By Susan Cornwell
WASHINGTON (Reuters) - U.S. House of Representatives Speaker John Boehner said on Tuesday that prospects were good for passage of a permanent fix to Medicare's flawed doctor-pay formula, a move that would spare physicians from impending pay cuts.
The Republican leader said the House was intent on avoiding another short-term repair like the ones resorted to previously.
The plan's prospects brightened in the Senate, as well, when Democratic Leader Harry Reid said he would look at the bipartisan House proposal, which would change the way doctors are reimbursed for Medicare costs. It was introduced earlier on Tuesday by Boehner and House Democratic Leader Nancy Pelosi.
Last week, through a spokesman, Reid expressed opposition to abortion restrictions on community health centers in a draft of the proposal.
But after the bill was introduced on Tuesday and House Democrats said the abortion restrictions will expire when the health centers' funding does, Reid said he was willing to "wait until we see it" before deciding his position.
A House vote on the bill is expected Thursday. Though potential pitfalls remain, the signals from top lawmakers suggested a solution may be near to a long-standing problem that would also show bipartisan agreement is possible in this new Congress.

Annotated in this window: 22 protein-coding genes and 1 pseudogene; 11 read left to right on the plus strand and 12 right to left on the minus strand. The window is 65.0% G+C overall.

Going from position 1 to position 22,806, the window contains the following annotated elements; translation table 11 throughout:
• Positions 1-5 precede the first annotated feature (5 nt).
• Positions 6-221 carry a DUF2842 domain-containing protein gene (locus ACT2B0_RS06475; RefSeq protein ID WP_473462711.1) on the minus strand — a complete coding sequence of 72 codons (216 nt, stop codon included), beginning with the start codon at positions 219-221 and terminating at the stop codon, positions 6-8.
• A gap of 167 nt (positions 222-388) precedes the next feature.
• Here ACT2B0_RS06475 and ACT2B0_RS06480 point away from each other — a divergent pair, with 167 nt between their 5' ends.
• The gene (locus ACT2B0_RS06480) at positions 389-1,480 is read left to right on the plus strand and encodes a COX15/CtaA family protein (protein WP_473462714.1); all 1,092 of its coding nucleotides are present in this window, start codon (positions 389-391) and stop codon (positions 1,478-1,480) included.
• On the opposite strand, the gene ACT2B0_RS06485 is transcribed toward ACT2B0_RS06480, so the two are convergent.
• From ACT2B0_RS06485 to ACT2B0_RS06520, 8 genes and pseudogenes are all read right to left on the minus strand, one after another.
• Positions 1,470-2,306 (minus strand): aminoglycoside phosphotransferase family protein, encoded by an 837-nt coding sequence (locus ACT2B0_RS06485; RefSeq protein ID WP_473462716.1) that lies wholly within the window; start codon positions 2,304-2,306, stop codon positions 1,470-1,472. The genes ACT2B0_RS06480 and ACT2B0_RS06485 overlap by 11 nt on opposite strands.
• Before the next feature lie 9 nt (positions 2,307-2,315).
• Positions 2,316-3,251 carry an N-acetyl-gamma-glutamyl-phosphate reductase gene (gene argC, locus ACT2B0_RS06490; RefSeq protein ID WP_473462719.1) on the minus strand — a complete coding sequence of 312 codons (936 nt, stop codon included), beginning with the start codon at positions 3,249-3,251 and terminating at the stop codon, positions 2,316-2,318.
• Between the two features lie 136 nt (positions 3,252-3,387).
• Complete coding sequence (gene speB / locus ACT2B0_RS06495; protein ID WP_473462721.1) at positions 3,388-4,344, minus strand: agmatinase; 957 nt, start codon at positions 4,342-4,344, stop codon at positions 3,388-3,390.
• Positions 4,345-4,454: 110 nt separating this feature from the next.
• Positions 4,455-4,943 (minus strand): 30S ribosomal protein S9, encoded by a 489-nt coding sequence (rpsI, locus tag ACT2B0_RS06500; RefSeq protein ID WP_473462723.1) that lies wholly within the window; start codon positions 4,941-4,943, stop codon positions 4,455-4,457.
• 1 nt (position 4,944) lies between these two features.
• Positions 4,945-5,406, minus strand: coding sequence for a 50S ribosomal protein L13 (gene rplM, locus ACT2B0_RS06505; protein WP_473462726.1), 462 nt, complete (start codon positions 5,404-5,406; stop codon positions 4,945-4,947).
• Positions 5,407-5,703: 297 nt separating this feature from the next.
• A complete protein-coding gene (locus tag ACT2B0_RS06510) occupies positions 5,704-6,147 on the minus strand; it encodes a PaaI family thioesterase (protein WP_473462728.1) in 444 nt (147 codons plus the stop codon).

"I feel good about where we are on the doc fix," Boehner told reporters, referring to the proposals' nickname. He said talks with Pelosi had been productive, open and honest, and had created a "very solid package."
The proposal would replace the current doctor payment formula with one that has a stronger focus on quality of care.
The old formula linked doctors' pay increases to economic growth, but it has been overridden by Congress 17 times because it repeatedly threatened deep cuts in doctors' pay.
Congress needs to take action by April 1 to avoid having hundreds of thousands of doctors face a 21 percent cut in their reimbursements. Medicare serves 54 million elderly and disabled people.
Another potential pitfall is that Senate Democrats favor a four-year extension of funding for the Children's Health Insurance Program, and the House proposal extends it for just two years.
The House doc fix legislation would cost an estimated $200 billion over a decade. Lawmakers have worked out how to pay for only about $70 billion, in part by means testing Medicare beneficiaries so people with higher incomes pay more.
(Reporting by Susan Cornwell, additional reporting by Emily Stephenson; editing by Kevin Drawbaugh, Bill Trott, Leslie Adler and Christian Plumb)